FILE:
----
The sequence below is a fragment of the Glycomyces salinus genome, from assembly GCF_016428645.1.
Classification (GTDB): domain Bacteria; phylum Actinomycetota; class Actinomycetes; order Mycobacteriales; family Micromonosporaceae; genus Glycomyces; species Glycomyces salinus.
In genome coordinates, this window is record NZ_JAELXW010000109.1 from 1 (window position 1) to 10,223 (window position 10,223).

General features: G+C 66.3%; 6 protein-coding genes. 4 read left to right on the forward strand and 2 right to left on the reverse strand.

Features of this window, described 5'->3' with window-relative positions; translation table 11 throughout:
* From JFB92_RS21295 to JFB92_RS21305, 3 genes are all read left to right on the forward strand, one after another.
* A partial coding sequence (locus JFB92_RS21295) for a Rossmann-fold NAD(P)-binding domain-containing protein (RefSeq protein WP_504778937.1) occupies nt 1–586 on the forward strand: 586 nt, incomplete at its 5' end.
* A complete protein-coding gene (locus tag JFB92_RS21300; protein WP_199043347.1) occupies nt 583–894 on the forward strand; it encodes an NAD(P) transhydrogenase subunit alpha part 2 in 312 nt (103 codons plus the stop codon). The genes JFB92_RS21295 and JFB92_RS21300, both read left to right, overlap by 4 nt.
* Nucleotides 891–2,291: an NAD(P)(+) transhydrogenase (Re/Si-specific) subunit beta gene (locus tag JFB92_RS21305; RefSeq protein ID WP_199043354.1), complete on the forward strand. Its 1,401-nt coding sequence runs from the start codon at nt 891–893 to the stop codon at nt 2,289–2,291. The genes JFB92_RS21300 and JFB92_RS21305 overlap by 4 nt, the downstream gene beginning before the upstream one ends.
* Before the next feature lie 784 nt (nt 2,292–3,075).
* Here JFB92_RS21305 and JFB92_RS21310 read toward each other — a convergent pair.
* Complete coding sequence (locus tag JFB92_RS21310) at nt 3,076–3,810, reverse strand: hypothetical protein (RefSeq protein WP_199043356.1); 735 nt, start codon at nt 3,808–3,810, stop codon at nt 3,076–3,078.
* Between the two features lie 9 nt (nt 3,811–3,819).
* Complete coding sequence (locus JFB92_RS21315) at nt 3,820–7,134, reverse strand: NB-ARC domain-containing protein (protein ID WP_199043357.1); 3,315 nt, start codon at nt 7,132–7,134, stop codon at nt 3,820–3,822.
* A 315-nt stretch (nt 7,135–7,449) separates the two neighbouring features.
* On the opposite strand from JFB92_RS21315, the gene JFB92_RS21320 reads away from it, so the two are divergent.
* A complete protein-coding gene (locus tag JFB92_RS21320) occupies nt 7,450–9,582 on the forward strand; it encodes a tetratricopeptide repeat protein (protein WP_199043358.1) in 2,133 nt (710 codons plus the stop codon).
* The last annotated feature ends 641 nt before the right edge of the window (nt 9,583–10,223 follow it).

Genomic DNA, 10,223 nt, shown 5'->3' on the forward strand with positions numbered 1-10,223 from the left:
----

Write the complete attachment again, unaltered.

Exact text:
The sequence below is a fragment of the Glycomyces salinus genome, from assembly GCF_016428645.1.
Classification (GTDB): domain Bacteria; phylum Actinomycetota; class Actinomycetes; order Mycobacteriales; family Micromonosporaceae; genus Glycomyces; species Glycomyces salinus.
In genome coordinates, this window is record NZ_JAELXW010000109.1 from 1 (window position 1) to 10,223 (window position 10,223).

General features: G+C 66.3%; 6 protein-coding genes. 4 read left to right on the forward strand and 2 right to left on the reverse strand.

Features of this window, described 5'->3' with window-relative positions; translation table 11 throughout:
* From JFB92_RS21295 to JFB92_RS21305, 3 genes are all read left to right on the forward strand, one after another.
* A partial coding sequence (locus JFB92_RS21295) for a Rossmann-fold NAD(P)-binding domain-containing protein (RefSeq protein WP_504778937.1) occupies nt 1–586 on the forward strand: 586 nt, incomplete at its 5' end.
* A complete protein-coding gene (locus tag JFB92_RS21300; protein WP_199043347.1) occupies nt 583–894 on the forward strand; it encodes an NAD(P) transhydrogenase subunit alpha part 2 in 312 nt (103 codons plus the stop codon). The genes JFB92_RS21295 and JFB92_RS21300, both read left to right, overlap by 4 nt.
* Nucleotides 891–2,291: an NAD(P)(+) transhydrogenase (Re/Si-specific) subunit beta gene (locus tag JFB92_RS21305; RefSeq protein ID WP_199043354.1), complete on the forward strand. Its 1,401-nt coding sequence runs from the start codon at nt 891–893 to the stop codon at nt 2,289–2,291. The genes JFB92_RS21300 and JFB92_RS21305 overlap by 4 nt, the downstream gene beginning before the upstream one ends.
* Before the next feature lie 784 nt (nt 2,292–3,075).
* Here JFB92_RS21305 and JFB92_RS21310 read toward each other — a convergent pair.
* Complete coding sequence (locus tag JFB92_RS21310) at nt 3,076–3,810, reverse strand: hypothetical protein (RefSeq protein WP_199043356.1); 735 nt, start codon at nt 3,808–3,810, stop codon at nt 3,076–3,078.
* Between the two features lie 9 nt (nt 3,811–3,819).
* Complete coding sequence (locus JFB92_RS21315) at nt 3,820–7,134, reverse strand: NB-ARC domain-containing protein (protein ID WP_199043357.1); 3,315 nt, start codon at nt 7,132–7,134, stop codon at nt 3,820–3,822.
* A 315-nt stretch (nt 7,135–7,449) separates the two neighbouring features.
* On the opposite strand from JFB92_RS21315, the gene JFB92_RS21320 reads away from it, so the two are divergent.
* A complete protein-coding gene (locus tag JFB92_RS21320) occupies nt 7,450–9,582 on the forward strand; it encodes a tetratricopeptide repeat protein (protein WP_199043358.1) in 2,133 nt (710 codons plus the stop codon).
* The last annotated feature ends 641 nt before the right edge of the window (nt 9,583–10,223 follow it).

Genomic DNA, 10,223 nt, shown 5'->3' on the forward strand with positions numbered 1-10,223 from the left: